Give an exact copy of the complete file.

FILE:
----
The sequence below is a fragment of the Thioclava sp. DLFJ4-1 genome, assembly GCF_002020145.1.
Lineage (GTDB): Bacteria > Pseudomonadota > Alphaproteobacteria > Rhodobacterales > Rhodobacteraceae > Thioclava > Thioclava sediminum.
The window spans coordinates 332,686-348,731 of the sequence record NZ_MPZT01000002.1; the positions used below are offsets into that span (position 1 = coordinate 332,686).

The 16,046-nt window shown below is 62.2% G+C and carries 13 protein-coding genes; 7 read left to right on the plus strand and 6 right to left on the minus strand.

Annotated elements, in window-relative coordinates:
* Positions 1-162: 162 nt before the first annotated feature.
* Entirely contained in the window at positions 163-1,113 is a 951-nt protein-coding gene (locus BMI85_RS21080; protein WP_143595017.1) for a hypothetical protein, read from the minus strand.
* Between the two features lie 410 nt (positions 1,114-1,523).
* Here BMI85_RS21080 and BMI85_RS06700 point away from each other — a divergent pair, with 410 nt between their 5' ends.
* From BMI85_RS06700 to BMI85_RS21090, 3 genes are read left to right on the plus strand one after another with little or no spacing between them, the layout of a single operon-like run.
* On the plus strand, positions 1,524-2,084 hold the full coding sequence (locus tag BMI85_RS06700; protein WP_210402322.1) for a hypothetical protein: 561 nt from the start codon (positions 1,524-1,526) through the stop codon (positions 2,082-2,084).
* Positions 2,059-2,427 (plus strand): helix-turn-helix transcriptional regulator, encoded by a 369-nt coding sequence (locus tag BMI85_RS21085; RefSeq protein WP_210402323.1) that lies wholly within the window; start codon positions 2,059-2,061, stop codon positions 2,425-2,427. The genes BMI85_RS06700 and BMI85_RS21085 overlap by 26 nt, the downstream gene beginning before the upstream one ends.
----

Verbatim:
The sequence below is a fragment of the Thioclava sp. DLFJ4-1 genome, assembly GCF_002020145.1.
Lineage (GTDB): Bacteria > Pseudomonadota > Alphaproteobacteria > Rhodobacterales > Rhodobacteraceae > Thioclava > Thioclava sediminum.
The window spans coordinates 332,686-348,731 of the sequence record NZ_MPZT01000002.1; the positions used below are offsets into that span (position 1 = coordinate 332,686).

The 16,046-nt window shown below is 62.2% G+C and carries 13 protein-coding genes; 7 read left to right on the plus strand and 6 right to left on the minus strand.

Annotated elements, in window-relative coordinates:
* Positions 1-162: 162 nt before the first annotated feature.
* Entirely contained in the window at positions 163-1,113 is a 951-nt protein-coding gene (locus BMI85_RS21080; protein WP_143595017.1) for a hypothetical protein, read from the minus strand.
* Between the two features lie 410 nt (positions 1,114-1,523).
* Here BMI85_RS21080 and BMI85_RS06700 point away from each other — a divergent pair, with 410 nt between their 5' ends.
* From BMI85_RS06700 to BMI85_RS21090, 3 genes are read left to right on the plus strand one after another with little or no spacing between them, the layout of a single operon-like run.
* On the plus strand, positions 1,524-2,084 hold the full coding sequence (locus tag BMI85_RS06700; protein WP_210402322.1) for a hypothetical protein: 561 nt from the start codon (positions 1,524-1,526) through the stop codon (positions 2,082-2,084).
* Positions 2,059-2,427 (plus strand): helix-turn-helix transcriptional regulator, encoded by a 369-nt coding sequence (locus tag BMI85_RS21085; RefSeq protein WP_210402323.1) that lies wholly within the window; start codon positions 2,059-2,061, stop codon positions 2,425-2,427. The genes BMI85_RS06700 and BMI85_RS21085 overlap by 26 nt, the downstream gene beginning before the upstream one ends.